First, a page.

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#148348 - 09/27/05 12:07 PM Re: 'manned/unmanned' and gender neutralisation  
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Pooh-Bah
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Pooh-Bah

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Bryan Garner gives eight solutions in Chapter 7 of "The Elements of Legal Style."


#148349 - 09/27/05 06:10 PM Re: 'manned/unmanned' and gender neutralisation  
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I’m not thrilled about “staffed/unstaffed” because that implies that there should be more than one person sitting there and all of them were out. Staff represents a group of people.

I’d see staff being used in the case where somebody walked in to an office with several desks, and there was nobody around. Then saying the place was unstaffed would work.

Perhaps not politically correct, but I do not feel diminished in any way by the words manned or unmanned. It’s one of those words that, to me, does not specifically imply that the person was male, like the word mailman does.



#148350 - 09/27/05 07:52 PM Re: 'manned/unmanned' and gender neutralisation  
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this too shall pass
>It’s one of those words that, to me, does not specifically imply that the person was male, like the word mailman does.

boy(!), howdy -- that's an awfully narrow and sharp (not to say cheesy) distinction.


#148351 - 09/28/05 02:04 AM Re: 'manned/unmanned' and gender neutralisation  
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Jakarta
In reply to:

Juliet

Come, civil night,
Thou sober-suited matron, all in black,
And learn me how to lose a winning match,
Played for a pair of stainless maidenhoods.
Hood my unmanned blood, bating in my cheeks,
With thy black mantle till strange love grow bold,
Think true love acted simple modesty.
Come, night; come, Romeo; come, thou day in night;
For thou wilt lie upon the wings of night
Whiter than new snow upon a raven's back.

Unmanned here means untamed. Nice usage of the verb to learn, too.


I always assumed it referred to the fact that she was still a virgin, and all that messy stuff with bloodied sheets and such.


Bingley



Bingley
#148352 - 09/28/05 10:26 AM Re: 'manned/unmanned' and gender neutralisation  
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belligerentyouth Offline
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Berlin
>It’s one of those words that, to me, does not specifically imply that the person was male, like the word mailman does.

>>boy(!), howdy -- that's an awfully narrow and sharp (not to say cheesy) distinction.

Well, I kind of understand the reasoning - this is where you come down to the crux of the matter. I mean, I personally don't think too much of gender neutral language if it ends up as clunky 'he/she' formations and no matter what people say about the plural pronouns being fine it does *not sound better than just using the singular male to me.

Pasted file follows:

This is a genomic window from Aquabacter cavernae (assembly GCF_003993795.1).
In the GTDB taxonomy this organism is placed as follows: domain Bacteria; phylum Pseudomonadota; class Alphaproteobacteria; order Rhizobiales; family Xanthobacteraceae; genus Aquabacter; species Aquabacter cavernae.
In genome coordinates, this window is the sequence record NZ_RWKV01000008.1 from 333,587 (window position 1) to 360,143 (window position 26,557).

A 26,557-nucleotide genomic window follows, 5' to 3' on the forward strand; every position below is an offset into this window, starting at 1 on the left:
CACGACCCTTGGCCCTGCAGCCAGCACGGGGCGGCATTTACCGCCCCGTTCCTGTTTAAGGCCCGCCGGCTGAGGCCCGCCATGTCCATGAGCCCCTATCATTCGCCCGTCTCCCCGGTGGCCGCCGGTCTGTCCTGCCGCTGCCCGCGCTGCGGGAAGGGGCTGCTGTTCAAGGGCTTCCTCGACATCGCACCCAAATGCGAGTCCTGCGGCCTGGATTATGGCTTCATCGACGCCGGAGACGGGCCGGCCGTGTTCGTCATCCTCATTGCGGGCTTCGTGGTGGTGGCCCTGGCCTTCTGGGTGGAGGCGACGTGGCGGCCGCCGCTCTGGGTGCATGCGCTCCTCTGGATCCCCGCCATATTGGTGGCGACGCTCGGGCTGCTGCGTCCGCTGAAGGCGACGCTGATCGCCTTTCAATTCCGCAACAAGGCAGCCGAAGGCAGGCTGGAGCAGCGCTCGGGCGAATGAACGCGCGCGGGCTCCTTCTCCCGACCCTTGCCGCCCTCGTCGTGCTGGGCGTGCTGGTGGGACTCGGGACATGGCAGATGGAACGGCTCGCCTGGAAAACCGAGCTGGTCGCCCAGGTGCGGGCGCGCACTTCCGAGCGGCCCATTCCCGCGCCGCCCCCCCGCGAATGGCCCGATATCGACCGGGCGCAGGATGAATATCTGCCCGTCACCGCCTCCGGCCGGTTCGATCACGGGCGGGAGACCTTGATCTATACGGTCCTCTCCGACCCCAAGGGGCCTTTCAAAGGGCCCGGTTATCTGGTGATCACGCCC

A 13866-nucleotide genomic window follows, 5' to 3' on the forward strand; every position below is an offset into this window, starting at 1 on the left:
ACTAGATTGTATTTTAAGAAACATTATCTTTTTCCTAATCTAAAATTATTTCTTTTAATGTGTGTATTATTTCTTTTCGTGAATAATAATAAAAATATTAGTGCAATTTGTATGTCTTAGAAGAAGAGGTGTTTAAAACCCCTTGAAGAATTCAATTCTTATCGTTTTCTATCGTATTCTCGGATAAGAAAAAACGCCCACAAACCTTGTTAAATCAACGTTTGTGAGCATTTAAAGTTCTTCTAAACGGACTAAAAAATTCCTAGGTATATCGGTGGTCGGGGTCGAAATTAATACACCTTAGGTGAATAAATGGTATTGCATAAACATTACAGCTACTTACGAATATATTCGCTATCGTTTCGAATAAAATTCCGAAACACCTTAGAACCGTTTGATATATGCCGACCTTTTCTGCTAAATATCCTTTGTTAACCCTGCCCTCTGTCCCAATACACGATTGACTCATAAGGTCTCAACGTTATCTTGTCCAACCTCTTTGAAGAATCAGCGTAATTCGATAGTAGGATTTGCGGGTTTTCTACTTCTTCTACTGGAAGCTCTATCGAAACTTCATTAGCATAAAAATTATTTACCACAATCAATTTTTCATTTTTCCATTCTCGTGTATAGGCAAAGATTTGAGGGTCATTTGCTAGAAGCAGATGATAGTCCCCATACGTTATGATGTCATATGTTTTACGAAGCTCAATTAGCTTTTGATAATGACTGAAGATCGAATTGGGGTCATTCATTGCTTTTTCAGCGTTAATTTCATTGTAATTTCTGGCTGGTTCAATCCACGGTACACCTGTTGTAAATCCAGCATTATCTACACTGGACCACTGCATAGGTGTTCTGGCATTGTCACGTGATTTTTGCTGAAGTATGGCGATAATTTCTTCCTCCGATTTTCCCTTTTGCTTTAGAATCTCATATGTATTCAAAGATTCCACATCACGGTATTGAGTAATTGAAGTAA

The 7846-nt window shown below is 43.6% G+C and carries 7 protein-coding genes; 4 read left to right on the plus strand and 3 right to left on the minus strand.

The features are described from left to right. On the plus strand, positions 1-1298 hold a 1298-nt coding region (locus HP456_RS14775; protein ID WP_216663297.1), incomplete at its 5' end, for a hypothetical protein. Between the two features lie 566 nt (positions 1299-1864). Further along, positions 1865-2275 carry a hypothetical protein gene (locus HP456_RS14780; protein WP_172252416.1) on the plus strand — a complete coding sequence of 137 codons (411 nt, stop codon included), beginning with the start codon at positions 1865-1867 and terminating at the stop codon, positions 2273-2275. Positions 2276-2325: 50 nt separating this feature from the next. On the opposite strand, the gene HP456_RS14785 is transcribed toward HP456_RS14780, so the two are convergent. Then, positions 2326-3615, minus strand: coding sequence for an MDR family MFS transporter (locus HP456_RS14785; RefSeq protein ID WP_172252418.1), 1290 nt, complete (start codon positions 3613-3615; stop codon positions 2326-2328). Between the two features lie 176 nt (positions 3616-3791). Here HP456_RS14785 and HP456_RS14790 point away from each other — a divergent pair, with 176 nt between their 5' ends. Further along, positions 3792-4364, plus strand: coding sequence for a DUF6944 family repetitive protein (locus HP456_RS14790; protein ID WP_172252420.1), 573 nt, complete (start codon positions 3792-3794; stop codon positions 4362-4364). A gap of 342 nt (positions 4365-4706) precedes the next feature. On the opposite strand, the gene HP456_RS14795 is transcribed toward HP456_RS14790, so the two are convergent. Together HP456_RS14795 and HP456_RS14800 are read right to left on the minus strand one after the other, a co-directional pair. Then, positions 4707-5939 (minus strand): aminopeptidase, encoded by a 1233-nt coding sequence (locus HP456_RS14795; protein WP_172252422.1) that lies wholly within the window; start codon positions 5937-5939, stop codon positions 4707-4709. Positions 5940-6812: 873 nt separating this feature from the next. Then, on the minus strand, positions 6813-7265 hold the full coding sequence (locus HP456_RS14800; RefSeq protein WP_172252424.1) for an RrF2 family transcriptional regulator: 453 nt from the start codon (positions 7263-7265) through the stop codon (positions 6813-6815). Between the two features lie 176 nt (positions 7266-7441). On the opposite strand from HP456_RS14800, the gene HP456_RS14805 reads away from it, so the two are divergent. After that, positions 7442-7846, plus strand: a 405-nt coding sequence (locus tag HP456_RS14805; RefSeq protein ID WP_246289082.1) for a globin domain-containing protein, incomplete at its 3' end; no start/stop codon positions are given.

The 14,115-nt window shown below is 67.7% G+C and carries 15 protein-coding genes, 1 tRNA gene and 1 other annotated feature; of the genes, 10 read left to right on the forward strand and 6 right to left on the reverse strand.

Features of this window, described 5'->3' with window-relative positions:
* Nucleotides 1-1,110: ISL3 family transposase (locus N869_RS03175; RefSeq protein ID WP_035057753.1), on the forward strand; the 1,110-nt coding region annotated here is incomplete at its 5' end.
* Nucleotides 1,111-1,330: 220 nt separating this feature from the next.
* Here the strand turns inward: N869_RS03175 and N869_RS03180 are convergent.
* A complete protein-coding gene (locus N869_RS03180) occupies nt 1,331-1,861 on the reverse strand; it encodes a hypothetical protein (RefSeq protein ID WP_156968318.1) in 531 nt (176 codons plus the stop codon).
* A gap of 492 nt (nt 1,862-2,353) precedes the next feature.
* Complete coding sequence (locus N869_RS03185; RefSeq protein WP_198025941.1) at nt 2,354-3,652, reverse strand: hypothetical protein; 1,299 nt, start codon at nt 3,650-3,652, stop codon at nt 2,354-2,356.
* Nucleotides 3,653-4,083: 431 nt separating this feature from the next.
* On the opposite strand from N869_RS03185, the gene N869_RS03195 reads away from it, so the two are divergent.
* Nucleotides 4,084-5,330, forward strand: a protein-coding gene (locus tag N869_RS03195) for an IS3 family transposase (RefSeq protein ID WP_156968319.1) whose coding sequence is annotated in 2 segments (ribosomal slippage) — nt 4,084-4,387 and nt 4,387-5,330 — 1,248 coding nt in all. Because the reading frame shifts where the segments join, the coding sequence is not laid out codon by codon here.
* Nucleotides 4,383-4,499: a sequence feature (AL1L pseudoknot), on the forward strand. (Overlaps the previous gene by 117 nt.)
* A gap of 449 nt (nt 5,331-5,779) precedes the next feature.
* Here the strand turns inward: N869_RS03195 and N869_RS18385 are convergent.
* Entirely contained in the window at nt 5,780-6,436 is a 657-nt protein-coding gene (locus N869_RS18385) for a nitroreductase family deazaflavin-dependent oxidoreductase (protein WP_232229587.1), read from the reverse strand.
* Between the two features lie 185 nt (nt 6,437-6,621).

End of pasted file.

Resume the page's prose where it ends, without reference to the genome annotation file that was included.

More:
At least in this case too, there doesn't seem to be an obvious way around the problem. In other cases, I've heard of mixing pronouns, but it isn't very popular; certainly not in technical texts! I also read a book which used male phrasing throughout but commented in the introduction that this was in no way meant to discriminate against the other sex, but rather was chosen simply becuase it was simple. That approach worked in that case, I think. Be that as it may, anyone involved in writing publicised English texts has to grapple with genders whether they like it or not. I do wonder how things are managed in other languages. English certainly seems to be an exception in its thoroughness as far as I can tell, and a little hyper-PC compared to other languages, is it not?


#148353 - 09/28/05 11:59 AM Re: 'manned/unmanned' and gender neutralisation  
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Pooh-Bah
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>>personally, I don't think too much of gender-neutral language<<

But many readers do. If the object is to communicate, it is wise not to alienate them. This is not to endorse an over-indulgence in pcese, but considerations of gender do not obscure and, in fact, have merit.

#148354 - 09/28/05 12:42 PM Re: 'manned/unmanned' and gender neutralisation  
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Vermont
a lot of mainline Protestant churches re-wrote their hymnals and other service books in the last couple of decades to eliminate gender-specific language. I'm all for it. we do it for future generations.



formerly known as etaoin...
#148355 - 09/28/05 01:08 PM Re: 'manned/unmanned' and gender neutralisation  
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all that messy stuff with bloodied sheets

The monologue perhaps, but I was typing about the use of the word unmanned. (The Latin virgo 'maiden, virgin' is related to vir 'man' and English were as in werewolf or weregeld.) Unmanned for deflowered is kind of a stretch, though.



Ceci n'est pas un seing.
#148356 - 09/28/05 02:08 PM Re: 'manned/unmanned' and gender neutralisation  
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Jakarta
whoops, came out as a double post.

Bingley


Bingley
#148357 - 09/28/05 02:08 PM Re: 'manned/unmanned' and gender neutralisation  
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Jakarta
No, no, you misunderstand me. I was thinking of unmanned here equalling undeflowered.

Bingley


Bingley
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